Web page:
As Front-end developers, we bring to life the experiences envisioned for the project. We craft high-quality, highly polished, custom-tailored solutions to transform a design or an idea into a fully working, enjoyable experience.
This role goes beyond just writing code. We work closely with designers, UX/UI specialists, project managers, and other stakeholders to ensure that the user interface aligns with the agency's design principles and meets the client's and end-users' needs.
Attention to the small, big details.
Small details have a big impact on the final product, so Front-end developers need to be detail-oriented. We take pixel-perfect with a grain of salt because, by nature, screens are very fluid. Usually, it comes down to defining the details for in-between screen sizes. The same applies to unforeseen interactions or those small, big details. As a Front-end developer, having a passion for design, interactions, and smooth experiences is a massive plus. To create the most enjoyable and user-friendly experience possible, we all should strive to go beyond what's defined.
Most (if not every) projects start with building a design system that can ensure consistency. By having a pre-defined set of values that can be used throughout this system's projects, we can remove the guesswork and make sure we don’t have an outlier when it comes to typography, colours or spacing.
Similarly, we often develop our primitive UI components in isolation to optimize the developer API and ensure they respond correctly to different complex factors (properties and combination of properties, screen sizes, reduced-motion mode, dark mode, etc.). By following this mental exercise of separating dumb UI components from all business logic, we make sure we're creating a consistent design system with good developer experience in mind and is re-usable across all products within this ecosystem.
Quality is the most critical aspect of everything we do at Significa. More than just getting pixels rendered on the screen, Front-end developers know that a maintainable and consistent codebase with solid standards across projects is mandatory.
All our Front-end projects are written in Typescript with strict rules, use strict linting rules and use Prettier to force consistency. We also set up Git hooks and continuous integration in all projects to validate code quality.
Finally, there is always a quality assurance stage where everything is manually tested against our design quality standards, creativity, interactions, and web metrics and, naturally, tested for bugs.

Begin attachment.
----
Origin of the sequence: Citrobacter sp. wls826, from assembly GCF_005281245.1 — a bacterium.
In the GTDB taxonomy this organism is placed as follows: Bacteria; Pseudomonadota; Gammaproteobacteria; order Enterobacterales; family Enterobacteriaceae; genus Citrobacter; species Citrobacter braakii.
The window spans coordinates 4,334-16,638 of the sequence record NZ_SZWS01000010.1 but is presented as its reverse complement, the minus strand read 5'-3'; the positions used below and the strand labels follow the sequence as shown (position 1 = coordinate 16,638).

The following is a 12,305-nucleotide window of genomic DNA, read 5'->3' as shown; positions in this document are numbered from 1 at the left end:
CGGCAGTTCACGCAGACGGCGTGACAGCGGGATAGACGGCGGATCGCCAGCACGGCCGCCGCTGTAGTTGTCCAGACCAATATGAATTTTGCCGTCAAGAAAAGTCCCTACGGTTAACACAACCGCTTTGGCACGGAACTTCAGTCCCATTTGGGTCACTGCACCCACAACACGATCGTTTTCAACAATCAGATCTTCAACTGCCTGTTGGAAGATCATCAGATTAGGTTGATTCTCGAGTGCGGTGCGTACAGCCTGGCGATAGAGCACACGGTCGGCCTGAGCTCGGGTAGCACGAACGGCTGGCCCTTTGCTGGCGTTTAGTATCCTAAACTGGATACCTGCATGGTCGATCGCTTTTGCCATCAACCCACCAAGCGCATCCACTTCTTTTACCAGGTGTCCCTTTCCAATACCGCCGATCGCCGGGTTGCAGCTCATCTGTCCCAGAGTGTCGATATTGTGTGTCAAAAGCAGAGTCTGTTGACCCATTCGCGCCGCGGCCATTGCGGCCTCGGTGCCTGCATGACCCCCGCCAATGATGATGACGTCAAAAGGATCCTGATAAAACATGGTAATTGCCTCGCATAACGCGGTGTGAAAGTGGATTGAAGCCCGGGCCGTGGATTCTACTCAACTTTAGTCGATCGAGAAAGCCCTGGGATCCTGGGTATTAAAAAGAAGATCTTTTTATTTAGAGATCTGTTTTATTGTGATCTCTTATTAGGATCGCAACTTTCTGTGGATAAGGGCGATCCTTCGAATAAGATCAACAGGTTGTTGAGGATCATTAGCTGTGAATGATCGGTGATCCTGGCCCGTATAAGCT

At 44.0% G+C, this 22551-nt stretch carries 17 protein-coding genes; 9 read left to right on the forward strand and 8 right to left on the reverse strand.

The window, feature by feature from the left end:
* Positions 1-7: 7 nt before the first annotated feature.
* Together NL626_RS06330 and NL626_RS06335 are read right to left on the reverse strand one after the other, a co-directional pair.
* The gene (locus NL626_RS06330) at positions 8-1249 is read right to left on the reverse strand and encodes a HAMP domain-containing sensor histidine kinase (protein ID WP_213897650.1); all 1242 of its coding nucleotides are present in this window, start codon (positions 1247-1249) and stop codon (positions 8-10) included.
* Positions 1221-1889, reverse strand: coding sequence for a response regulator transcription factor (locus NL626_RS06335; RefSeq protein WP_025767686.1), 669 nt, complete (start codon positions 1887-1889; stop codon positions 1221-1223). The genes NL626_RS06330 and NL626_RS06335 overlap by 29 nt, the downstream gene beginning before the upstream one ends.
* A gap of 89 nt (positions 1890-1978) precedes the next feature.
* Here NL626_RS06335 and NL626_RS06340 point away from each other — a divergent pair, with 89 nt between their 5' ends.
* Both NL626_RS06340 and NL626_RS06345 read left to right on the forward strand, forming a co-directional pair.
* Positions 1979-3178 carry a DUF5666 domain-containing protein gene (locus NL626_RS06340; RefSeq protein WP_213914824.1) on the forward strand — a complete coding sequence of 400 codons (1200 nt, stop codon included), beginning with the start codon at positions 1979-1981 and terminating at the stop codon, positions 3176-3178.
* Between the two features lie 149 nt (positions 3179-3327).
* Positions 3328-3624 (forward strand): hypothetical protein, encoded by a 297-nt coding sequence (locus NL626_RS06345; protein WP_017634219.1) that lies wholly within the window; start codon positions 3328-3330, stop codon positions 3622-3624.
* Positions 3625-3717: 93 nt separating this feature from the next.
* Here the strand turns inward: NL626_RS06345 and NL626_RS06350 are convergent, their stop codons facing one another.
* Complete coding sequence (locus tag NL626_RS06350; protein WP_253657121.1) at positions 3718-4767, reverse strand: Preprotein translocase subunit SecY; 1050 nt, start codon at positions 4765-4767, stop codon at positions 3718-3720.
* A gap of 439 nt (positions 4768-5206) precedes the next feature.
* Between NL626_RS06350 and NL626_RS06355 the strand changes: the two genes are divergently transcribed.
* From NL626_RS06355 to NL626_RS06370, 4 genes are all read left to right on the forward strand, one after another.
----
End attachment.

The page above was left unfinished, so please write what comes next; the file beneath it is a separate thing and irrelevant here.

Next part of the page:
We don't believe full test coverage necessarily means better code, so we strive for a balance of strict type safety with typescript – that, honestly, goes a long way – along with unit testing whenever we have functions with a little bit more complexity.
Besides unit testing, some interaction testing should be done when developing components in isolation (e.g., clicking an accordion actually shows the content inside with the appropriate DOM attributes in place), and, in some rare cases, end-to-end testing might be of use.
Finally, accessibility tests should be implemented for isolated components. This is a very low-effort, high-reward exercise as it catches most common a11y problems such as insufficient contrast.
First and foremost, our tech stack is something that, culturally, needs to be questioned and re-evaluated constantly. We are aware of the fatigue we, as developers, are exposed to by constant updates and innovations in the area, but it’s just how it is.
We write everything we can in Typescript. Once you get used to it, there's simply no going back.
React has been our workhorse since 2016. It simply handles everything we throw at it.
Currently, almost what people mean when they say React. We have built all sorts of stuff with Next, from statically generated websites to dynamic dashboards and hybrids.
A natural extension for our Front-end team. Despite the all-too-common red screen of death from time to time, it's a solid solution to develop native solutions.
Svelte has been up and rising for the past few years. It's considered one of the most loved frameworks, and it’s hard to go back to anything else after trying it. Lately, we have been trying Svelte and have already shipped projects with it, for example this very site you are reading, right now.
Single page, multi-page, server-side rendered, statically generated, anything. Svelte Kit allows us to build anything for the web.
Allowing us to build for any screen, Flutter takes a different – and performant – approach to native development.